In Blue Bottle Mystery Kathy Hoopmann has combined her love of children with her passion for fantasy literature to produce a delightful read for anyone who loves an adventure and wants a unique insight into the mind of an Asperger child.
The sequel to Blue Bottle Mystery, this is a science fiction novel for kids, with a difference. Ben is learning to cope with his newly diagnosed Asperger Syndrome, but when an alien crash-lands in his back yard, things really get complicated. The alien, Zeke, knows nothing about Earth's rules and norms and it is up to Ben and his friend Andy to help Zeke survive. The humorous parallels between the alien's inability to relate to humans and Ben's own idiosyncrasies highlight the difficulties Aspie kids face every day.
Of Mice and Aliens is not just another kids' book. As well as being a delightful read for anyone who loves adventure, it is a valuable teaching tool that demystifies children with Asperger's, justifying their individuality as valid and interesting.
From the author: 'This book is the third in the series to feature Ben and Andy but this book focuses on a young girl called Lisa who has Asperger syndrome. As with the other Asperger adventures, the book explores features of Asperger syndrome.This book is aimed at the 9 - 12 age group and is suitable for both girls and boys, although girls might find it particularly good reading. This is my favourite of the three books in the series.'
When Lisa discovers a derelict hut in her friend Ben's backyard, she delights in exploring the remnants of an era long gone. Imagine her surprise when Great Aunt Hannah moves into a nursing home nearby, and reveals that once she was a servant in those very rooms. The old lady draws Lisa into the art of lace making and through the criss-crossing of threads, Lisa is helped to understand her own Asperger Syndrome. But Great Aunt Hannah also has a secret and now it is up to Lisa to confront the mysterious Lacemaker and put the past to rest.
Adults with autism and parents
Estimated to affect just over 1 per cent of the adult population in the UK - some 700,000 individuals - autism is still persistently viewed as a disorder or impairment but, this concept needs to be challenged. Written by a university lecturer with several years' experience in the field, this book presents an up-to-date overview of autism and Asperger syndrome, and comments on the realities of adult life including further and higher education, employment, dating and parenthood. For autistic children, teenagers and adults, their families and friends, and any professionals interested in autism. Topics include:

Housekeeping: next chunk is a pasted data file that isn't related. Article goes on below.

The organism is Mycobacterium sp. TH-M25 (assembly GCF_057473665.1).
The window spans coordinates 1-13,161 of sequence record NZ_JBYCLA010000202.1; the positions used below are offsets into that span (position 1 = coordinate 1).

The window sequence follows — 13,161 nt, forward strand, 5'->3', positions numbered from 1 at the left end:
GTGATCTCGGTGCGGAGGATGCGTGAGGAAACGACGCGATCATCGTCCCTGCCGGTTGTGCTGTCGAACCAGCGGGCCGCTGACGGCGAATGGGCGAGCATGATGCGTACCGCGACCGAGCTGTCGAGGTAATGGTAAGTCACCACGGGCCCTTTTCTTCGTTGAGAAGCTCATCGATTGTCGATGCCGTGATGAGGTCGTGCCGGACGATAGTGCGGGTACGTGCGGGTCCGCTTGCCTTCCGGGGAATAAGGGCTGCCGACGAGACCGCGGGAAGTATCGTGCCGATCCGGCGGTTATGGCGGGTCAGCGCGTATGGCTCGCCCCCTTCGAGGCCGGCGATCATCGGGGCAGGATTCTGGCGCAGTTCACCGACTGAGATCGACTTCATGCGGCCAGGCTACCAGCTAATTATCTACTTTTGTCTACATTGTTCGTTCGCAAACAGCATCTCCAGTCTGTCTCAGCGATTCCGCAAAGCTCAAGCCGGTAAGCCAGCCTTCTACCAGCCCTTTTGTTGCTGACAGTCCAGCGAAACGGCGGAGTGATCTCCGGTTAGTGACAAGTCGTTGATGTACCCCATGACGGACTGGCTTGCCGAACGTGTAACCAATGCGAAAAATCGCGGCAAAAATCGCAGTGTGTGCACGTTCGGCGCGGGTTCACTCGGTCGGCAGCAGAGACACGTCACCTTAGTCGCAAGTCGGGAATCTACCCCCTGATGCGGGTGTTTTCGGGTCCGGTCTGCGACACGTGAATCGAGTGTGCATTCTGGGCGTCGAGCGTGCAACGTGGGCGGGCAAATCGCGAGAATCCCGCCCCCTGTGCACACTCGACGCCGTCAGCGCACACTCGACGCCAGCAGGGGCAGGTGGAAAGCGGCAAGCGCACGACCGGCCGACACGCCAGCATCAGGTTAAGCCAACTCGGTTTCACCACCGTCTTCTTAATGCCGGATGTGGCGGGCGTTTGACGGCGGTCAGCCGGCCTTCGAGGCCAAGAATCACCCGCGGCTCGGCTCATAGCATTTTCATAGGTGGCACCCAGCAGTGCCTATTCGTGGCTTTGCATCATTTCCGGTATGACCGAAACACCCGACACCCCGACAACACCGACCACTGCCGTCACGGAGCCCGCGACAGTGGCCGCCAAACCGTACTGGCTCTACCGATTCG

Terminology and what's preferred
Common myths and stereotypes
Diagnosis and related issues
Tips for undiagnosed adults
Understanding how autism impacts on the individual
Transition into adulthood
Friendships and intimate relationships
The Criminal Justice System - what happens when autistic people break the law
In this sensitive and insightful book, Dr Luke Beardon asserts that there are many hugely intelligent, empathic, kind, caring, loyal and skilled autistic individuals so it s time to treat them as such and respect their differences.
Winner of the 2015 Samuel Johnson Prize for non-fiction
Shortlisted for the Wellcome Book Prize
A Sunday Times and New York Times bestseller
Foreword by Oliver Sacks
What is autism: a devastating developmental condition, a lifelong disability, or a naturally occurring form of cognitive difference akin to certain forms of genius? In truth, it is all of these things and more - and the future of our society depends on our understanding it.
Following on from his groundbreaking article 'The Geek Syndrome', Wired reporter Steve Silberman unearths the secret history of autism, long suppressed by the same clinicians who became famous for discovering it, and finds surprising answers to the crucial question of why the number of diagnoses has soared in recent years.
Going back to the earliest autism research and chronicling the brave and lonely journey of autistic people and their families through the decades, Silberman provides long-sought solutions to the autism puzzle while casting light on the growing movement of 'neurodiversity' and mapping out a path towards a more humane world for people with learning differences.